To protest his conditions inside Babol’s Matikola Prison, imprisoned student activist Ashkan Zahabian embarked on a hunger strike on 31 August. Zahabian’s father, Hassan Zahabian, told the International Campaign for Human Rights in Iran that prison staff moved his son to solitary confinement after he began his hunger strike, even though, according to other prisoners, he was in a coma. Zahabian has had stomach bleeding since two weeks ago, and prison authorities have refused his requests for treatment outside prison. The prisoner’s father also said that Zahabian’s mother will start a hunger strike in solidarity with her son.
“My son’s conditions are critical. He fasted for 31 days [for Ramadan] and instead of breaking his fast at night, he started a hunger strike two nights ago. I learned that he has been moved to solitary since yesterday afternoon, though he was in a coma,” said Hassan Zahabian. “Ashkan is on a hunger strike to object to this condition and the state of limbo pertaining to his case. He has served half of his sentence and he is now legally eligible for a conditional pardon.”
“Please carry my voice to the Head of the Judiciary–the life of a young man in Mazandaran Province is in danger. My question of the Head of the Judiciary is why couldn’t he release one political prisoner in the vast Mazandaran Province [among the recently released prisoners]? As a political prisoner, should my son be placed with hardened criminals, thieves, and murderers? We maintained silence despite all of these concerns, but I can see that our silence will lead to my child’s death. What is my son’s crime that makes him guilty again? For what crime? If it was for the [2009 presidential] election, he has already served his sentence. Why was he sentenced to prison again?”continued Hassan Zahabian.
“I went to the prison several times and told them that my son was sick. They said we have doctors here. My son threw up blood yesterday. The last time I saw him was on Sunday. He has lost so much weight. The authorities are only throwing me from one side to another like a football. I tell the Prosecutor’s Office, they tell me to go to the Intelligence Office. I go there, they say to go to the case judge. The judge says that medical furlough is not in my hands. We don’t know whom to tell about this.’
ِRegarding his son being banned from pursuing his studies, Hassan Zahabian stated, “What is my son’s crime? He was banned from continuing his education, banned from social activities. He is routinely sent to prison. Why don’t you cancel his birth certificate and tell him to go die? This is not life for a young man. They say we must act honestly and amicably, but what part of this behavior is related to honesty and amicability?”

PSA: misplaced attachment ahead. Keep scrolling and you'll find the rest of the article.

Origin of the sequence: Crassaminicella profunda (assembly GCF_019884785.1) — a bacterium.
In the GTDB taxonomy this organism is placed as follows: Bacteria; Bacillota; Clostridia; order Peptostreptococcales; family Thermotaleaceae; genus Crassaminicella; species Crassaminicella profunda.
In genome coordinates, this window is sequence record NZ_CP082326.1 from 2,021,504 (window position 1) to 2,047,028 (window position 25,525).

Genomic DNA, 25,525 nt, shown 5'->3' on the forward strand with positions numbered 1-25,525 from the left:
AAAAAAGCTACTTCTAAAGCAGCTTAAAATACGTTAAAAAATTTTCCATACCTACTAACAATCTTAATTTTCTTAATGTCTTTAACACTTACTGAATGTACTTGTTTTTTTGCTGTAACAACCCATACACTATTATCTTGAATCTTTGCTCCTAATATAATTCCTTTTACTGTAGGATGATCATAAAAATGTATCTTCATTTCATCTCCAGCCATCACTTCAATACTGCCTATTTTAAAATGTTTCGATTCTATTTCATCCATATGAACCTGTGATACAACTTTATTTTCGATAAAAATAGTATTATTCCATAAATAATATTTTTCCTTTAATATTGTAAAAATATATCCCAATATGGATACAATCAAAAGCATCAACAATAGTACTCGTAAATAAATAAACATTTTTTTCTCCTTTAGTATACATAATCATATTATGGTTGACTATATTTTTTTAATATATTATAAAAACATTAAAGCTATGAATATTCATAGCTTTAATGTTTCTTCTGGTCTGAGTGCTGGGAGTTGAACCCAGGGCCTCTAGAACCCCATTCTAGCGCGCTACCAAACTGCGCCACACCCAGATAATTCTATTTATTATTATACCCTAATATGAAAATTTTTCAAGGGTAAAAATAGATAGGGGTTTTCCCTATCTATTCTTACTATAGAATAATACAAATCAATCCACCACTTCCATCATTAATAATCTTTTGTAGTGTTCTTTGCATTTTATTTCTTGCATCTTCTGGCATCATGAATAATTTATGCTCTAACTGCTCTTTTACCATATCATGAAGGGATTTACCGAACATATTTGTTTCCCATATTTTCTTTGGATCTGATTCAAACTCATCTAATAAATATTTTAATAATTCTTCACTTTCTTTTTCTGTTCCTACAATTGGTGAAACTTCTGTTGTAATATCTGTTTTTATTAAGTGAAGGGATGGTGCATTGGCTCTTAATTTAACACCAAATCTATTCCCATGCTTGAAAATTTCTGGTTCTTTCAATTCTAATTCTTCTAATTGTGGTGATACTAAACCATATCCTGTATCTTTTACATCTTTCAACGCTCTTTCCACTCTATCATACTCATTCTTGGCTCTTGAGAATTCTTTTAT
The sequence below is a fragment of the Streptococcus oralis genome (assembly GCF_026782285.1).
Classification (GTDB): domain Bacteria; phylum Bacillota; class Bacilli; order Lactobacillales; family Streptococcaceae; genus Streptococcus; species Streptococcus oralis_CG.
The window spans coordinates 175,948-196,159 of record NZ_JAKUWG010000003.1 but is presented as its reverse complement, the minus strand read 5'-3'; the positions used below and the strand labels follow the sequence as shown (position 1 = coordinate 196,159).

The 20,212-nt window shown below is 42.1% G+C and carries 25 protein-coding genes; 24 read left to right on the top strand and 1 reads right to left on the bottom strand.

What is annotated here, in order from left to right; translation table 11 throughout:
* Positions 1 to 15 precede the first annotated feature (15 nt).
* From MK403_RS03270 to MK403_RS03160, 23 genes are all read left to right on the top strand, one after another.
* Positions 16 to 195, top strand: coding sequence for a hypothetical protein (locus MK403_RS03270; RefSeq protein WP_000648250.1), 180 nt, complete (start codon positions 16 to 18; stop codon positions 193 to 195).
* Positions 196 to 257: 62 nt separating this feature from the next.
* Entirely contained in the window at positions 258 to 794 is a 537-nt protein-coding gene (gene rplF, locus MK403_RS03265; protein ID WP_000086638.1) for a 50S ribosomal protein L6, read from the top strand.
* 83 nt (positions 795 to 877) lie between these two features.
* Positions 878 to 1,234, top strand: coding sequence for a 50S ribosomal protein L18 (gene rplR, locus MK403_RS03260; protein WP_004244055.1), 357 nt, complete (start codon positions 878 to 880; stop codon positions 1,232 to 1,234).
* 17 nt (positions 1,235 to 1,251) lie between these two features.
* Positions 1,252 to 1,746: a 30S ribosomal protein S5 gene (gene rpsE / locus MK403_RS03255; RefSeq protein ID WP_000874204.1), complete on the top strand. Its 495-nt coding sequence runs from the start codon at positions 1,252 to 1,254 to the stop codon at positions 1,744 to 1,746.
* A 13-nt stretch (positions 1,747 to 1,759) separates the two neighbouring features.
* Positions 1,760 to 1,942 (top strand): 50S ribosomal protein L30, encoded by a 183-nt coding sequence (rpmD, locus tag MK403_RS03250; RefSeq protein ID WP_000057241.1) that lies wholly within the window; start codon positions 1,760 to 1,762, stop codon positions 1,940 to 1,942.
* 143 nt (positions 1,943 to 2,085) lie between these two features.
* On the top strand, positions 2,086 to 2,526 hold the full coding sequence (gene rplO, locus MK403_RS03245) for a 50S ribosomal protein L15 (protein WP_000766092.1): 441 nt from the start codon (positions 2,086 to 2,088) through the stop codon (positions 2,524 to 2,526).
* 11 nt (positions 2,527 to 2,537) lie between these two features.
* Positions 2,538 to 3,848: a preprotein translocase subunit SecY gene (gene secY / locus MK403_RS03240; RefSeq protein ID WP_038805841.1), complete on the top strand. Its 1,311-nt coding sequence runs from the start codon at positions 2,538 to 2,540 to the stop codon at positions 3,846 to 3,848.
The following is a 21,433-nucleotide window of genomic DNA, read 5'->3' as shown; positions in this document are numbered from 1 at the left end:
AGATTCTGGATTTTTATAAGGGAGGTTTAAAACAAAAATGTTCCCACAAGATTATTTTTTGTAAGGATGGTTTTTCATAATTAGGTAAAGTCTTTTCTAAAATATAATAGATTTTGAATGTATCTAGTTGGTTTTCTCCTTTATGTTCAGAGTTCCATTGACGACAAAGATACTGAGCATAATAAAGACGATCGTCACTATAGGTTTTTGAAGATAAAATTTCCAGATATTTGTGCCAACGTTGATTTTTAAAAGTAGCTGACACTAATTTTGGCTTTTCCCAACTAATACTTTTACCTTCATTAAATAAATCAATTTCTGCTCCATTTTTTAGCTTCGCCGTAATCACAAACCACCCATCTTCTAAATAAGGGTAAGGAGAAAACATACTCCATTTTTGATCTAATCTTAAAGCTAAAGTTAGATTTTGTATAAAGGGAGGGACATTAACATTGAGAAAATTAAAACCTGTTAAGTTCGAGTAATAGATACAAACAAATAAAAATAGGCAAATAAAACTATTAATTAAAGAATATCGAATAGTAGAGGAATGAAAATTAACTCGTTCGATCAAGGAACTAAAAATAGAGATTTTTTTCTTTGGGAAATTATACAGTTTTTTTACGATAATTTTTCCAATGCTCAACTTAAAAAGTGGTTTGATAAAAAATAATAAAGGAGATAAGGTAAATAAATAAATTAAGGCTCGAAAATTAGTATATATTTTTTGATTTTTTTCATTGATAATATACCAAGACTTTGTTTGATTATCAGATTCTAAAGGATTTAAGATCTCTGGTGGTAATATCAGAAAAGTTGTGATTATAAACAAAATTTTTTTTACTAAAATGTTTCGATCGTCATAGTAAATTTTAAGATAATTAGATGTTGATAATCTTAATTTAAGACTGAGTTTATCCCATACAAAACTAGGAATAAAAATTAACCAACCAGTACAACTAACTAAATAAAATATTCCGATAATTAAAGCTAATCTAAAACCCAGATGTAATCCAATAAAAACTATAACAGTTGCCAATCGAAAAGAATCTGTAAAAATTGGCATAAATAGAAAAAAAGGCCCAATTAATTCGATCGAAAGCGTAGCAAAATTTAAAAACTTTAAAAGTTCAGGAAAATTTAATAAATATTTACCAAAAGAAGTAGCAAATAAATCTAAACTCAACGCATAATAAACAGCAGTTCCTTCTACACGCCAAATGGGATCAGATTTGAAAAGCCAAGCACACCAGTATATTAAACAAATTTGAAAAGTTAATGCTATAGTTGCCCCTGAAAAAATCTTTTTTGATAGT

Asked whether his son is abused inside prison or not, he said: “He was mistreated during the first days, but because I pursued the matter and filed a grievance and spoke with the Prosecutor, his situation has improved. Even so, each time I ask him about his conditions, he says he can’t talk about it. He said ‘there are no problems, and you mustn’t say anything, either.’ I don’t really know what happens inside the ward. Judging from his paleness and looks, it is clear that he is under pressure. He just said ‘Dad, I am willing to return to the solitary ward of Sari Intelligence Office again, but not to be here one more day.’ He says ‘I mind my own business and do not speak with anyone,’ because he has no one to talk to in prison. He says ‘I shouldn’t be in this prison; I have to be next to other political prisoners.'”
Ashkan Zahabian was arrested on 16 June 2009 and sentenced to six months on prison on charges of “disrupting order,” “inciting people to demonstrate,” and “organizing Mazandaran University protests.” He was arrested for the second time on 5 November 2009 on charges of “acting against national security through forming the Islamic Associations organization in Northern Iran.” According to a source, if Zahabian was summoned to commence his prison term, he shouldn’t have been transferred to the Intelligence Office, but rather should have been taken to prison. Zahabian was a student campaigner at the campaign headquarters of Mehdi Karroubi in the city of Babol. During post-election arrests, he was severely beaten by security forces and in one instance was unconscious for three days. He was imprisoned for a total of 8 weeks.
In 2008, Zahabian was suspended for one academic term because of his student activism. Only four days after the disputed election of 2009, he was arrested by the Ministry of Intelligence. Plainclothes forces known as Ansar-e Hezbollah severely beat him during his arrest. During Student’s Day protests on 4 November 2009, he was arrested for the second time. A Revolutionary Court in Babol sentenced him to six months in prison in his absence. In February 2009, while still suspended, he was banned from continuing his education based on an Intelligence Ministry decision, and was expelled from university just one term shy of graduating.